In February 2015, Li Lin, the oldest Paiwan with hand tattoos, died at the age of 102. Li Lin had her hand tattoos starting at the age of 14 before marrying a village head as a common girl.[11] She played a large role in promoting the cultural art form and continues to be an icon of cultural identity even in her death.[12]


Those of the indigenous Paiwan group have a unique kind of clothing scheme with details that differentiate societal class, gender, and ceremonies. Materials used for clothing started out as bark fibers and pelts, but linen, cotton, and wool fabrics later became popular. The men wear circular-collar long-sleeved short chest coverings with buttons down the front and kilts, and a shawl slung over the shoulder. Women of the indigenous group as well wear circular-collar robes but with buttons going down along their right side with panel skirts, and leggings. In addition, they wear head scarves, elaborate head rings, or forehead bands. In solemn ceremonies, Paiwan men wear ceremonial headwear, long vests, leg coverings, and sword baldrics. As for dance attire there is no difference in clothing, however it is common to wear one’s nicest clothes for special occasions. When children grew up and were about to get married, the mothers personally made their traditional clothing for them.

Intricate and grand patterns, totems, and clothing are exclusively for nobles and the chief in the Paiwan group. Be it designs with human heads, human figures or hundred pace vipers, these patterns are used to decipher those of high class society from the rest of the members belonging to the group. The chief and others belonging to the high society of the Paiwan people also use tattoos to distinguish themselves, too. Commoners with special achievements are honored with tattoo(s) on their body and/or hands.

Embroidery is popularly done with bright colors over dark, commonly black, backgrounds. Embroidery is important to the Paiwan people because it is used for Telling stories, sharing one’s memories, and legends/folktales. Hundred-pacer snakes, elements, and symbols such as the Sun and Sun god are used solely for the nobility. These represent and bring power to those who have these symbols. Designs with human heads and ancestral spirits signifies protection, while warriors and crossed-shaped patterns are symbols shamans can use to ward off evil. Patterns with hunting knives and animals are common as well, and when you see butterflies it is to symbolize innocent young girls, as flowers and grass are for ordinary people.[13][14][15]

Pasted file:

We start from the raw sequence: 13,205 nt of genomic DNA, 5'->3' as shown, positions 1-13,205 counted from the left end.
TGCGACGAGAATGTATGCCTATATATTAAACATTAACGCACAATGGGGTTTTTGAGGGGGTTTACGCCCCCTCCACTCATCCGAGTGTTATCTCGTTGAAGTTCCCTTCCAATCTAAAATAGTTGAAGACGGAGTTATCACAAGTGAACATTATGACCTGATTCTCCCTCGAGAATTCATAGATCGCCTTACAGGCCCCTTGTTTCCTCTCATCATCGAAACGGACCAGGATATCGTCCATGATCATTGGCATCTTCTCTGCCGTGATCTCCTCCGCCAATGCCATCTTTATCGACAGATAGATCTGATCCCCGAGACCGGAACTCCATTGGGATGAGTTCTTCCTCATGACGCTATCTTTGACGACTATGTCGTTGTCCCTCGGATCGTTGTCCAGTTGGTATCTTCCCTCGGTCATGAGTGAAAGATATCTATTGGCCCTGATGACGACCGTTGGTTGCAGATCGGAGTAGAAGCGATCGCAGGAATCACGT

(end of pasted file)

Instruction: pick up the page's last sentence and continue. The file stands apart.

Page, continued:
A representation of a Paiwan ceremonial rack of skulls in Formosan Aboriginal Culture Village.

Traditionally the Paiwan have been polytheists. Their wooden carvings included images of human heads, snakes, deer, and geometric designs. In Taiwan, the Bataul branch of the Paiwan peoples holds a major sacrifice – called maleveq – every five years to invite the spirits of their ancestors to come and bless them. Djemuljat is an activity in the Maleveq in which the participants thrust bamboo poles into cane balls symbolizing human heads.[16]


Shamanism has been described as an important part of Paiwan culture. Paiwan shamanism is traditionally seen as being inherited by blood-line. However, a decline in the number of Paiwan shamans has raised concerns that traditional rituals might be lost; and has led to the founding of a shamanism school to pass on the rituals to a new generation.[17]


Thousands of Paiwan people in Taiwan converted to Christianity in the late 1940s and 1950s, sometimes whole villages. Today the Presbyterian church in Taiwan claims 14,900 Paiwan members, meeting in 96 congregations. The New Testament has been translated into Paiwan. The Catholic Church is also very active. The number of young people attending though is falling.[18]


In May 2015, two Paiwan totem poles were listed as ROC national treasures by the Bureau of Cultural Heritage under the Ministry of Culture. Both of these artifacts were acquired by the National Taiwan University during the Japanese colonial period (1895–1945). They were submitted for national treasure listing earlier in 2015.[19]